Magazine article Talent Development

Partnering to Improve Time to Competency and Proficiency: When the Training and Knowledge Management Teams Work Together on Knowledge-Sharing Initiatives, Significant Improvements Result

Magazine article Talent Development

Partnering to Improve Time to Competency and Proficiency: When the Training and Knowledge Management Teams Work Together on Knowledge-Sharing Initiatives, Significant Improvements Result

Article excerpt

New practices in knowledge management-such as Knowledge-Centered Support-turn traditional approaches to technical training on their head. They require learning and development experts to impart knowledge-acquisition skills, not technical knowledge itself.

The result is a different approach to training-one with substantial benefits and a significant reduction in the time it takes to bring team members to a level of proficiency where they can work independently. This new approach requires new organizational partnerships, changed training modalities, and new ways of measuring success.

Cutting-edge knowledge-sharing practices are significantly different from the way we used to think about knowledge. These practices question one of our basic assumptions in knowledge management: that we should create knowledge before someone requests or needs it.

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In technical support, that meant creating a list of frequently asked questions and answering them for customers before they asked. We determined that most of this pre-created knowledge is never used or, at most, used once. Rather than spend time up front creating knowledge before it is needed or requested, these practices have teams look for existing knowledge first, then create knowledge if nothing exists.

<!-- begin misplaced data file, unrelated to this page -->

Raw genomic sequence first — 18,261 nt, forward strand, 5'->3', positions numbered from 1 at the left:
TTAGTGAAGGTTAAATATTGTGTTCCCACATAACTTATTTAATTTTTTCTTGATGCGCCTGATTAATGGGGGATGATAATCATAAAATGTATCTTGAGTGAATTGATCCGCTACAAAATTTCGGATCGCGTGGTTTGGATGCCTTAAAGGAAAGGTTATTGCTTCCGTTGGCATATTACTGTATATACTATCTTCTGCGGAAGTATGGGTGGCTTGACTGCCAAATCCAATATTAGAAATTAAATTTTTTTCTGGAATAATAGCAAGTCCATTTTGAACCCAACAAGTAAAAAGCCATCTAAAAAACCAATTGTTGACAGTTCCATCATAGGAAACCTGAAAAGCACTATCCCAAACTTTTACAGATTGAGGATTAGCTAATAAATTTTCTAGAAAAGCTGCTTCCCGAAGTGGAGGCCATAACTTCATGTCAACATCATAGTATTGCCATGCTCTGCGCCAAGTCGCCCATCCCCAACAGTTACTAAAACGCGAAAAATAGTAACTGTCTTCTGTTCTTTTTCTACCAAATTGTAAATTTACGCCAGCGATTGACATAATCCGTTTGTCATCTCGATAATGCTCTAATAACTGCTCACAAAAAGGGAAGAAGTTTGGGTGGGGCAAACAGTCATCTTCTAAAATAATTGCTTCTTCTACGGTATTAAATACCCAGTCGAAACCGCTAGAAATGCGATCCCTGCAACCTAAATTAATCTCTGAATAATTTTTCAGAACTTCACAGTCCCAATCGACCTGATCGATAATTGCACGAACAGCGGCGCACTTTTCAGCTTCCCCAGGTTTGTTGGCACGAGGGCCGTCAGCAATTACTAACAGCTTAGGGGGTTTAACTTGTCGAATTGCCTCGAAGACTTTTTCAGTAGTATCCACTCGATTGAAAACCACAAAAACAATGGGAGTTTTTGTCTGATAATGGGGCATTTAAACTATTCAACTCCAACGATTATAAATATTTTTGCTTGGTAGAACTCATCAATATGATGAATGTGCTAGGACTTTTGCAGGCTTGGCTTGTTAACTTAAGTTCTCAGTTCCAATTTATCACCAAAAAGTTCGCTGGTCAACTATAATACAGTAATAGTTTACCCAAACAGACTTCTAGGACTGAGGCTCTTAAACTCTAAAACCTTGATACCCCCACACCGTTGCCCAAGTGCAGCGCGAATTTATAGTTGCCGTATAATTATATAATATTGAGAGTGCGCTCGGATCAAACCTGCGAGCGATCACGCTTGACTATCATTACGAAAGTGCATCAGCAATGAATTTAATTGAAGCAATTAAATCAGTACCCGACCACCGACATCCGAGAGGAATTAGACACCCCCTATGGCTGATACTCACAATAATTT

Partnerships

To successfully train in the practices of knowledge sharing-not the knowledge itself-knowledge management and training teams must work together. Knowledge management teams have sometimes been thought of as anomalies. They do good and important work.

The rest of the organization, though, rarely knows they are around. Their processes are tightly focused on delivering to team members the knowledge they need to accomplish a task or resolve an issue.

Best practices on how to deliver this knowledge are freely shared within the team, but rarely with the rest of the organization. Organizational silos make matters worse. Often, knowledge management teams are entrenched in operational units such as IT or customer support and rarely meet across silos.

Training teams often mirror this organizational position, operating either as a contained unit within an organizational silo or as an enterprisewide team. The knowledge they have in designing effective training programs, measuring success in training delivery, and selecting the right tool to assist in that delivery is separated organizationally from the subject matter expertise.

Normally, that is not an insurmountable problem; training teams have long had experience acquiring and delivering the required knowledge. In the case of our cutting-edge knowledge-sharing practices, the knowledge itself is different, and the traditional methods of acquiring and delivering a well-defined set of knowledge will not work.

The knowledge management team has deep understanding of the knowledge-sharing tool (for example, knowledge management system) and the practices. And the training team has the experience and tools to help train on practices and provide context on why the practices are important. This partnership can transform the traditional training approach of imparting knowledge to a new model, one that teaches practices-searching, enhancing, and writing knowledge-and the reasons why these practices are critical.

For example, when a customer calls to troubleshoot a specific issue that the support organization has never seen before, the support team member creates content at this moment of need. With these practices, the handoff of content to the training team doesn't look like a series of questions and answers.

This different approach to training echoes the rapid changes in the ways many companies are doing business. Lean and Agile processes require partnerships between different areas of the organization, not handoffs (and certainly not "throwing work over the wall"). In addition, the partnership between training and knowledge management teams helps demonstrate their value to the business by enabling real results for the employee-from on-boarding to competency and beyond. …

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